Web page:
News about Teens Drinking and Driving, Ignition Locks, and The Cost of Driving Drunk
The news about teens drinking and driving is that the numbers have dropped significantly, according to federal health officials, ostensibly due to stricter laws regarding drunk driving and limiting the hours teens are permitted to drive at night. The cost of gas might mean that teens are driving less, as well.
That’s great to hear, of course. I wondered, however, since more teens are smoking pot than drinking today, does that mean that more of them are smoking pot and getting behind the wheel?
There’s news about teens and the alcohol industry as well. In response to industry marketing codes, several brands, including Coors Light, are developing ways to test a user’s age before allowing them to take part in social media. In order to “follow” a brand, for example, teens will have to confirm they are 21, just as they must do when entering an alcohol brand’s website. I’d like to hear more about the whole rationale behind asking teens to give their true age. Do companies feel it’s the least they can do? The only thing?
I’ve kept an article that has an example of the actual cost of drinking and driving because you don’t often hear about the actual charges. It starts with the writer being stopped, arrested and then taken to the police station, where he the paid $40 in bail money. The next day he paid $134 to get his car out of the pound, and when he appeared in court, he paid $600 in fines and court fees. His brother-in-law lawyer went with him to court, so we never do learn what that would cost someone who had to pay a lawyer. Then he had to take an alcohol education class for $571, and also pay his nephew to drive him to pick his son up from college. That fee wasn’t mentioned.
After 45 days, he paid $500 to get his license back and saw his insurance premium double. He doesn’t give that amount, either, but it must be several thousand dollars. These prices probably vary depending on the section of the country, but it’s pretty astounding to consider what a couple of drinks too many can cost when you’re driving. But as the writer said, the cost of killing someone, and possibly himself, doesn’t compare.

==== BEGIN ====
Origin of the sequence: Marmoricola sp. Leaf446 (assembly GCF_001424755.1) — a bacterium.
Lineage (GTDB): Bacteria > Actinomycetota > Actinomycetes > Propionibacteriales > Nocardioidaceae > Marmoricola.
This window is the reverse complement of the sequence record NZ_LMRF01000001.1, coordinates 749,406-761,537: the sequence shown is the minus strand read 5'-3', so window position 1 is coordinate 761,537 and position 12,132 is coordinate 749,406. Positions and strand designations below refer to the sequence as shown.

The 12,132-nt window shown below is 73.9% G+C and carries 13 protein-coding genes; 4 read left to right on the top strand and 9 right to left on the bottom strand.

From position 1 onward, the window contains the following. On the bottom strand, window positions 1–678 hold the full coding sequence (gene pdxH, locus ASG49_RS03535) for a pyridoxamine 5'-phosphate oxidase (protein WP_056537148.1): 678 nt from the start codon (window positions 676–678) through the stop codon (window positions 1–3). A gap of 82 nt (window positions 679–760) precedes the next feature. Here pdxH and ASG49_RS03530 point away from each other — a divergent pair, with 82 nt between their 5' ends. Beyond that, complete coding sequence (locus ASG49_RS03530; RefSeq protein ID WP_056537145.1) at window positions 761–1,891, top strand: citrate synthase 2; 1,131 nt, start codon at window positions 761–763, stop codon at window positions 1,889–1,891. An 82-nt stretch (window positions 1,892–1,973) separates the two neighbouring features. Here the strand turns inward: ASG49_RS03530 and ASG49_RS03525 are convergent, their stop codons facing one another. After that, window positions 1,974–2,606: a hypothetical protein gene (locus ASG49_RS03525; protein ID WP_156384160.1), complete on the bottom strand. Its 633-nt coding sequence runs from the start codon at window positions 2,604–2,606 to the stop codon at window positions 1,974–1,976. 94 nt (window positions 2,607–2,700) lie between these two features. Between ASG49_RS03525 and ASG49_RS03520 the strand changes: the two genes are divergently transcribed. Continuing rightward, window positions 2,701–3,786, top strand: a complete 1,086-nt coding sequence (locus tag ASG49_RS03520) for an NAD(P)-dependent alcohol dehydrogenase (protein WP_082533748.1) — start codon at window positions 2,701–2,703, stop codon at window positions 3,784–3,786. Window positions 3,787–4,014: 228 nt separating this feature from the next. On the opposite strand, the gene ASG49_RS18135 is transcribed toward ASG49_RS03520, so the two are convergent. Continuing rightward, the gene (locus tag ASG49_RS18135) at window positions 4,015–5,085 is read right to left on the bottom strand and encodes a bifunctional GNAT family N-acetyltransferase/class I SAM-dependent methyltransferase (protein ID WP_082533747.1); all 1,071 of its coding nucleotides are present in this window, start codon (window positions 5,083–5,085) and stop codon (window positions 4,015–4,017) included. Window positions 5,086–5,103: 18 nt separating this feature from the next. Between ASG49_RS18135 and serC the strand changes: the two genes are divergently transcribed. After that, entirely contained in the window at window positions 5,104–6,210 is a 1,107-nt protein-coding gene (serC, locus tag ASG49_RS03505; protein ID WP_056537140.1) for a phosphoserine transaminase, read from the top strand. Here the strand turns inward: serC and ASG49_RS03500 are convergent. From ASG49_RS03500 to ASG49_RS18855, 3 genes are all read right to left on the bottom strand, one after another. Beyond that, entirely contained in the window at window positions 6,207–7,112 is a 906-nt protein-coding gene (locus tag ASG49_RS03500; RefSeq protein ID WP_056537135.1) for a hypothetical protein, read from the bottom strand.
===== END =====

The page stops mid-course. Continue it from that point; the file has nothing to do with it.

If a letter to the editor in my local paper is to be believed, research shows that a first-time drunk driver has driven under the influence at least 80 times before getting stopped. I searched on the letter-writer’s name and town and learned why he’s so insistent that ignition locks would cut drunken-driving deaths (which is both the title of his letter and his argument). In college, Steven Benvenisti was hit by a drunk driver and suffered a traumatic brain injury. He recovered (miraculously, if you saw the photo on the website) and went on to become a lawyer.
Benvenisti gives some surprising statistics. Ignition interlocks are more effective than suspending someone’s driver’s license to stop repeat drunk drivers, he says, because 50 to 75% of convicted drunk drivers continue to drive on a suspended license. If offenders are required to have an ignition lock, they’ll have to prove they’re sober before driving, and they’ll also be able to drive to work (which is not the case if their license is suspended). Finally, he says, “according to the Centers for Disease Control and Prevention, interlocks have been proven effective in reducing drunken-driving recidivism by two-thirds.” Not surprisingly, Benvenisti serves on the board of directors for Mothers Against Drunk Driving (MADD).
Joan added: I like the idea of an ignition interlock. One of our former staff members had one of the first genration kind. It was attached to his steering wheel. He had to blow into it not only to start the car, but to keep going. I found the above photo of this newer, more high tech ignition interlock on the website of the floridaignitioninterlocks.com Florida ignition Interlock Program.